post #67 of 152
Well at least we know what Walt was doing in Denver, or at least we think we know. We will stick with the show going forward, even if it is mainly a routine cop procedural set in the west... The characters are good, the plots not so much, but at least they are moving forward a bit on Walt's story.
post #68 of 152
Quote:
Originally Posted by slowbiscuit View Post

Well at least we know what Walt was doing in Denver, or at least we think we know. We will stick with the show going forward, even if it is mainly a routine cop procedural set in the west... The characters are good, the plots not so much, but at least they are moving forward a bit on Walt's story.

I liked how it ended and Walt's reply to the detective. Walt didn't flinch at all to the question, so he expected it. The episodes are working longer arcs which makes watching more enjoyable. I'm looking forward to next season.
post #69 of 152
So is it just me or was there something more to the exchange between Vic and Longmire's new gal pal? Vic, being overly protective, asks Longmire's gf what her intentions are, saying she doesn't want him to get hurt. The GF asks what Vic's intentions are because Vic is married and never wears her wedding ring. Gf leaves and Vic casts an odd look towards Longmire's office, puts her ring on and stuffs the thing gf left fro Longmire in a drawer. Thoughts? Does Vic have "feelings" for Longmire or am I reading something else into this scene?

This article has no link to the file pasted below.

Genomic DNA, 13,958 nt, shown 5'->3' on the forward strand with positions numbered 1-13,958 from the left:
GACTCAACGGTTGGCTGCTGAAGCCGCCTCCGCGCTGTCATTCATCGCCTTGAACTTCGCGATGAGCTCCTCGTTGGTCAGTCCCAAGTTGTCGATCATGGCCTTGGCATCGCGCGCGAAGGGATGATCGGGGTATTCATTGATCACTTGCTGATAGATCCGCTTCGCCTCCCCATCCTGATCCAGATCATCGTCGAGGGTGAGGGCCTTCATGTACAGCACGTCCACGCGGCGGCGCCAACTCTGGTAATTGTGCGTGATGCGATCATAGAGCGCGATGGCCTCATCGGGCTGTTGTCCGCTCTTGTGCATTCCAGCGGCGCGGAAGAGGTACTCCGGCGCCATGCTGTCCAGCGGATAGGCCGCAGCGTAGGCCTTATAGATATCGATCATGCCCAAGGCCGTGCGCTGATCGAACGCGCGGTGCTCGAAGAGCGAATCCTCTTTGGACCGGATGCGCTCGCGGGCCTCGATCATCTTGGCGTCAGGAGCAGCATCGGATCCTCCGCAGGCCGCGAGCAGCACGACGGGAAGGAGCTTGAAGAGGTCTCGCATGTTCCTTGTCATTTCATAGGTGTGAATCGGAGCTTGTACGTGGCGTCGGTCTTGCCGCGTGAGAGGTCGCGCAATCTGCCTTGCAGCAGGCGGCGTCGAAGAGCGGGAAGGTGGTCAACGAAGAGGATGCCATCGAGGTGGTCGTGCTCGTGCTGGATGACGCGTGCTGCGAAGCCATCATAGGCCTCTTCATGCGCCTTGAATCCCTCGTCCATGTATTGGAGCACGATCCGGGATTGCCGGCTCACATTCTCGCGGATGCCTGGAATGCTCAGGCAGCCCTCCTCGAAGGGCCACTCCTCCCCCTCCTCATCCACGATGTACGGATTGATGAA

Judy
post #70 of 152
Quote:
Originally Posted by Judy Y View Post

So is it just me or was there something more to the exchange between Vic and Longmire's new gal pal? Vic, being overly protective, asks Longmire's gf what her intentions are, saying she doesn't want him to get hurt. The GF asks what Vic's intentions are because Vic is married and never wears her wedding ring. Gf leaves and Vic casts an odd look towards Longmire's office, puts her ring on and stuffs the thing gf left fro Longmire in a drawer. Thoughts? Does Vic have "feelings" for Longmire or am I reading something else into this scene?